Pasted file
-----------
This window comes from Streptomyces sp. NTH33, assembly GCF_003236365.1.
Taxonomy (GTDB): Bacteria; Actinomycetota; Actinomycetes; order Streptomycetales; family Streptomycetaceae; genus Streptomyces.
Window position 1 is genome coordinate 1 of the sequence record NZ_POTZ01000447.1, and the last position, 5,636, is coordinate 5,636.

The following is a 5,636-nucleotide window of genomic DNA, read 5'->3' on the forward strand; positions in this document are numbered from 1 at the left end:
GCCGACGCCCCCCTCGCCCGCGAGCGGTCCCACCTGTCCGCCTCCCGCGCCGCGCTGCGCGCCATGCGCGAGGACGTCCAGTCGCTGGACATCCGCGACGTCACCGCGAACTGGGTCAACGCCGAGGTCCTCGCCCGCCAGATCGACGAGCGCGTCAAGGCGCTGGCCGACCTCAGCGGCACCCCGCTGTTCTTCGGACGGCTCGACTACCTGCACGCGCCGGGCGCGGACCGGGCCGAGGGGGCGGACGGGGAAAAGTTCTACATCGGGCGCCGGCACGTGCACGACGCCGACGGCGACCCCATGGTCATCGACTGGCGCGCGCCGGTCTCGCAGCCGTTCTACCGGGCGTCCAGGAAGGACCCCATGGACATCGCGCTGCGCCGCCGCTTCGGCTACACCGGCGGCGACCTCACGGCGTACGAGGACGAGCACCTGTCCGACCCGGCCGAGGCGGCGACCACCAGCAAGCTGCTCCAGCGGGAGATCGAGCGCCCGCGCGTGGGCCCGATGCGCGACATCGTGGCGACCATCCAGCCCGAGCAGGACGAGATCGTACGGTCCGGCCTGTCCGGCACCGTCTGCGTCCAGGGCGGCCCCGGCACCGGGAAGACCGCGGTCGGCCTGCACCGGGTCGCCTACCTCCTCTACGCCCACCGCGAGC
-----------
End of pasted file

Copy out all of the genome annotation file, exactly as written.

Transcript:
This window comes from Streptomyces sp. NTH33, assembly GCF_003236365.1.
Taxonomy (GTDB): Bacteria; Actinomycetota; Actinomycetes; order Streptomycetales; family Streptomycetaceae; genus Streptomyces.
Window position 1 is genome coordinate 1 of the sequence record NZ_POTZ01000447.1, and the last position, 5,636, is coordinate 5,636.

The following is a 5,636-nucleotide window of genomic DNA, read 5'->3' on the forward strand; positions in this document are numbered from 1 at the left end:
GCCGACGCCCCCCTCGCCCGCGAGCGGTCCCACCTGTCCGCCTCCCGCGCCGCGCTGCGCGCCATGCGCGAGGACGTCCAGTCGCTGGACATCCGCGACGTCACCGCGAACTGGGTCAACGCCGAGGTCCTCGCCCGCCAGATCGACGAGCGCGTCAAGGCGCTGGCCGACCTCAGCGGCACCCCGCTGTTCTTCGGACGGCTCGACTACCTGCACGCGCCGGGCGCGGACCGGGCCGAGGGGGCGGACGGGGAAAAGTTCTACATCGGGCGCCGGCACGTGCACGACGCCGACGGCGACCCCATGGTCATCGACTGGCGCGCGCCGGTCTCGCAGCCGTTCTACCGGGCGTCCAGGAAGGACCCCATGGACATCGCGCTGCGCCGCCGCTTCGGCTACACCGGCGGCGACCTCACGGCGTACGAGGACGAGCACCTGTCCGACCCGGCCGAGGCGGCGACCACCAGCAAGCTGCTCCAGCGGGAGATCGAGCGCCCGCGCGTGGGCCCGATGCGCGACATCGTGGCGACCATCCAGCCCGAGCAGGACGAGATCGTACGGTCCGGCCTGTCCGGCACCGTCTGCGTCCAGGGCGGCCCCGGCACCGGGAAGACCGCGGTCGGCCTGCACCGGGTCGCCTACCTCCTCTACGCCCACCGCGAGC